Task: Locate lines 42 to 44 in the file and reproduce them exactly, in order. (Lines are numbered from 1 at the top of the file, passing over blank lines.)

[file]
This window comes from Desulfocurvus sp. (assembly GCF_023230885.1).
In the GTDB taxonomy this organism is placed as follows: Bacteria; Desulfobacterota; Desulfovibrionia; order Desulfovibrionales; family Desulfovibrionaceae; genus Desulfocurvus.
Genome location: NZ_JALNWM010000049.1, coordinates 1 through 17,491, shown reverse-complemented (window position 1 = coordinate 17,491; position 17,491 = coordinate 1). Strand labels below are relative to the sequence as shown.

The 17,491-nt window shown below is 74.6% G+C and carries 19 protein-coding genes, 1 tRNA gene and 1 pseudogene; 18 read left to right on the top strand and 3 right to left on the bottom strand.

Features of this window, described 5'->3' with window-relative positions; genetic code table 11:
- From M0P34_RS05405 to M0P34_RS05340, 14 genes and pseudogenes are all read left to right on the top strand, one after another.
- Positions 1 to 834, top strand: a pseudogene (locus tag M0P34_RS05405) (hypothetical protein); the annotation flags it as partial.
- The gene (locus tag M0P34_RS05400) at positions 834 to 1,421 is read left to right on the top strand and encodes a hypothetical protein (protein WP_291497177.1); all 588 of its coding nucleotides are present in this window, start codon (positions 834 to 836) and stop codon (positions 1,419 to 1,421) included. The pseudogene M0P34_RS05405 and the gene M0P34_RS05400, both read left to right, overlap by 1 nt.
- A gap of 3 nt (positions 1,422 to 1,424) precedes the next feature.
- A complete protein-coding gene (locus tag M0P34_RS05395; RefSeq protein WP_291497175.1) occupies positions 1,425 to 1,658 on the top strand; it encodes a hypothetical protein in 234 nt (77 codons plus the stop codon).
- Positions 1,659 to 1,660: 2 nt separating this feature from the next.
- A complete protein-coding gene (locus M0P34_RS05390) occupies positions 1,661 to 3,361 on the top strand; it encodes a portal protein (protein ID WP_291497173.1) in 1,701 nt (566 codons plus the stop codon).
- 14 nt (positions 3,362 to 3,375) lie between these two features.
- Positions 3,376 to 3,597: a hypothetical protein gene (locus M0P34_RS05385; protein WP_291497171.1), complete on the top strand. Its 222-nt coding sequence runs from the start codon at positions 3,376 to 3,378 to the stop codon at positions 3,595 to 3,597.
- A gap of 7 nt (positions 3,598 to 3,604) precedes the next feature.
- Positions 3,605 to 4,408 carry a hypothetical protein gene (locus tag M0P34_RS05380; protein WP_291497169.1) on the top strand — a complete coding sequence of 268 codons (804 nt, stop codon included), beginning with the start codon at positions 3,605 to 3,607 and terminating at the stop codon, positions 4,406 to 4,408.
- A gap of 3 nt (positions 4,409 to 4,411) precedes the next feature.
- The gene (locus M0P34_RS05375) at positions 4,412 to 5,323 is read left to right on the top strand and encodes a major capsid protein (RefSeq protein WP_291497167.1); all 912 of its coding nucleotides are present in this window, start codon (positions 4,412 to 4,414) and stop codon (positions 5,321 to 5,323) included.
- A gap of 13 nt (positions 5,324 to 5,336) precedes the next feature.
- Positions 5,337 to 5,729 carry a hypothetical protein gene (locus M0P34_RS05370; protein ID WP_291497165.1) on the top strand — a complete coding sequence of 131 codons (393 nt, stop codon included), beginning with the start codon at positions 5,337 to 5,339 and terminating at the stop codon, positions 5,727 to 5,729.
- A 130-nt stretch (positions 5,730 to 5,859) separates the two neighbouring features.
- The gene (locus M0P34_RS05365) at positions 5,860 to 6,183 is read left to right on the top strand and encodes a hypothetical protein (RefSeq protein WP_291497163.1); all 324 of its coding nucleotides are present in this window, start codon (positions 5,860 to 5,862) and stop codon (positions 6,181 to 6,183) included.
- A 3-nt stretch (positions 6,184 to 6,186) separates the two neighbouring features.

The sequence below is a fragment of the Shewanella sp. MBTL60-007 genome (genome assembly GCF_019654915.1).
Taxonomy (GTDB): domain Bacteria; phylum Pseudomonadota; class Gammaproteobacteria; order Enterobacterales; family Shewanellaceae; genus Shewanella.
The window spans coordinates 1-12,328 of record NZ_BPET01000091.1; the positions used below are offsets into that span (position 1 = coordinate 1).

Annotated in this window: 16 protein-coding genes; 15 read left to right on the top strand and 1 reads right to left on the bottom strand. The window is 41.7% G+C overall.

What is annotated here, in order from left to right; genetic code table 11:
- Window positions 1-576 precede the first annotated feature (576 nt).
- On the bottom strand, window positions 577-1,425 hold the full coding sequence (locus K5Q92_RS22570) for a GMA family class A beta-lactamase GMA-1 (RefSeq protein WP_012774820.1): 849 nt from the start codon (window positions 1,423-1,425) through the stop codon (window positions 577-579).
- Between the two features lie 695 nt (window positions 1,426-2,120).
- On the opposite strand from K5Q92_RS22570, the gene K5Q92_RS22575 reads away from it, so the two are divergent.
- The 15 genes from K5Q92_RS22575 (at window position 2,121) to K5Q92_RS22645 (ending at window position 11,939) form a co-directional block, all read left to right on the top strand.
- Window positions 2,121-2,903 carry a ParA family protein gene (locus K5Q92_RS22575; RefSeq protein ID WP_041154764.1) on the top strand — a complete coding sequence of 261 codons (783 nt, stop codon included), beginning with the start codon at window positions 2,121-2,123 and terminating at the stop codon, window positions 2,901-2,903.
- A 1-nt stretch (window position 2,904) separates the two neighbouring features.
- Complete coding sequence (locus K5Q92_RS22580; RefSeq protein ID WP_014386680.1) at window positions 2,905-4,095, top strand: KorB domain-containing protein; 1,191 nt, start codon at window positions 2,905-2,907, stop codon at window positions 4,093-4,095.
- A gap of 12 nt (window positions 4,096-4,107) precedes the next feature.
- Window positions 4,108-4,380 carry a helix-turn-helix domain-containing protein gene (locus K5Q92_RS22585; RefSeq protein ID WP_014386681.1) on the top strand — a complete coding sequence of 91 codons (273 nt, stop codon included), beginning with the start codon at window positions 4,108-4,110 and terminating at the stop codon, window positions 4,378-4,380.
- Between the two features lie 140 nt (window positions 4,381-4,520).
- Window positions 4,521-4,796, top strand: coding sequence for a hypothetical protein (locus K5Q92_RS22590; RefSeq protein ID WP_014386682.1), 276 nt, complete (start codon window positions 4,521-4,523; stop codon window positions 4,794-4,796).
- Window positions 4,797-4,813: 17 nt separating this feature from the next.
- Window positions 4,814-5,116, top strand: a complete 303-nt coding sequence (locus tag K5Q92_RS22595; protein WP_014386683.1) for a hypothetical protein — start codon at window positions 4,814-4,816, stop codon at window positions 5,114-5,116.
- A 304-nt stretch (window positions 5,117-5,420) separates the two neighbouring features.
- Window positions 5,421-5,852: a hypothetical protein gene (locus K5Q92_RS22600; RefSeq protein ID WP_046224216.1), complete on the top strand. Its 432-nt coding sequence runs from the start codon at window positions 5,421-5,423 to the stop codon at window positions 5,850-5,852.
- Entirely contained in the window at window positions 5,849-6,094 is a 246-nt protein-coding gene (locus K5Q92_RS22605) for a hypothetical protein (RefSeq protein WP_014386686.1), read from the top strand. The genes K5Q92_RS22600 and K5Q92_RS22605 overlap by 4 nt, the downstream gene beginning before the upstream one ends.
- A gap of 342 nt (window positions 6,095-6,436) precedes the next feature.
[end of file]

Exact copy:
- Window positions 4,814-5,116, top strand: a complete 303-nt coding sequence (locus tag K5Q92_RS22595; protein WP_014386683.1) for a hypothetical protein — start codon at window positions 4,814-4,816, stop codon at window positions 5,114-5,116.
- A 304-nt stretch (window positions 5,117-5,420) separates the two neighbouring features.
- Window positions 5,421-5,852: a hypothetical protein gene (locus K5Q92_RS22600; RefSeq protein ID WP_046224216.1), complete on the top strand. Its 432-nt coding sequence runs from the start codon at window positions 5,421-5,423 to the stop codon at window positions 5,850-5,852.